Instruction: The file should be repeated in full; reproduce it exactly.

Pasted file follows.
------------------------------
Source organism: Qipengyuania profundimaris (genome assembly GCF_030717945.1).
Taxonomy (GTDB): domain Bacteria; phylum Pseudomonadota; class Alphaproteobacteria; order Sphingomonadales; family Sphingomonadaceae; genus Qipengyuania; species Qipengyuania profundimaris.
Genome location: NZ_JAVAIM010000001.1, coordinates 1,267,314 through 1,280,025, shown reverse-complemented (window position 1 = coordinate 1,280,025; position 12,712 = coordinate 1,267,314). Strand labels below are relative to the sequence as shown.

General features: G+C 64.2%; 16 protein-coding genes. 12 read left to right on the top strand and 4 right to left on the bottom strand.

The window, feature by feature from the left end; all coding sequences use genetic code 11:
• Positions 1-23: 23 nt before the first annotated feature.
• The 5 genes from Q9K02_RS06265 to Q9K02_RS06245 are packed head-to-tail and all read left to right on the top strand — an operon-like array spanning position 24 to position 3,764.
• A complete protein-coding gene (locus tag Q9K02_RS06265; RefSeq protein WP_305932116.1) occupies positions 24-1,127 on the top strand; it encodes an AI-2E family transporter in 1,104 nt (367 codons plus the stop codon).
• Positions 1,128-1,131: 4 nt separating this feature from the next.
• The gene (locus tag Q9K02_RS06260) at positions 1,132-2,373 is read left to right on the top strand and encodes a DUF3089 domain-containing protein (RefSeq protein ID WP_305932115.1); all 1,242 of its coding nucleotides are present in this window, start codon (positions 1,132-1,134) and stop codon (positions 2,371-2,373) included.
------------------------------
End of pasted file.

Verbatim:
Source organism: Qipengyuania profundimaris (genome assembly GCF_030717945.1).
Taxonomy (GTDB): domain Bacteria; phylum Pseudomonadota; class Alphaproteobacteria; order Sphingomonadales; family Sphingomonadaceae; genus Qipengyuania; species Qipengyuania profundimaris.
Genome location: NZ_JAVAIM010000001.1, coordinates 1,267,314 through 1,280,025, shown reverse-complemented (window position 1 = coordinate 1,280,025; position 12,712 = coordinate 1,267,314). Strand labels below are relative to the sequence as shown.

General features: G+C 64.2%; 16 protein-coding genes. 12 read left to right on the top strand and 4 right to left on the bottom strand.

The window, feature by feature from the left end; all coding sequences use genetic code 11:
• Positions 1-23: 23 nt before the first annotated feature.
• The 5 genes from Q9K02_RS06265 to Q9K02_RS06245 are packed head-to-tail and all read left to right on the top strand — an operon-like array spanning position 24 to position 3,764.
• A complete protein-coding gene (locus tag Q9K02_RS06265; RefSeq protein WP_305932116.1) occupies positions 24-1,127 on the top strand; it encodes an AI-2E family transporter in 1,104 nt (367 codons plus the stop codon).
• Positions 1,128-1,131: 4 nt separating this feature from the next.
• The gene (locus tag Q9K02_RS06260) at positions 1,132-2,373 is read left to right on the top strand and encodes a DUF3089 domain-containing protein (RefSeq protein ID WP_305932115.1); all 1,242 of its coding nucleotides are present in this window, start codon (positions 1,132-1,134) and stop codon (positions 2,371-2,373) included.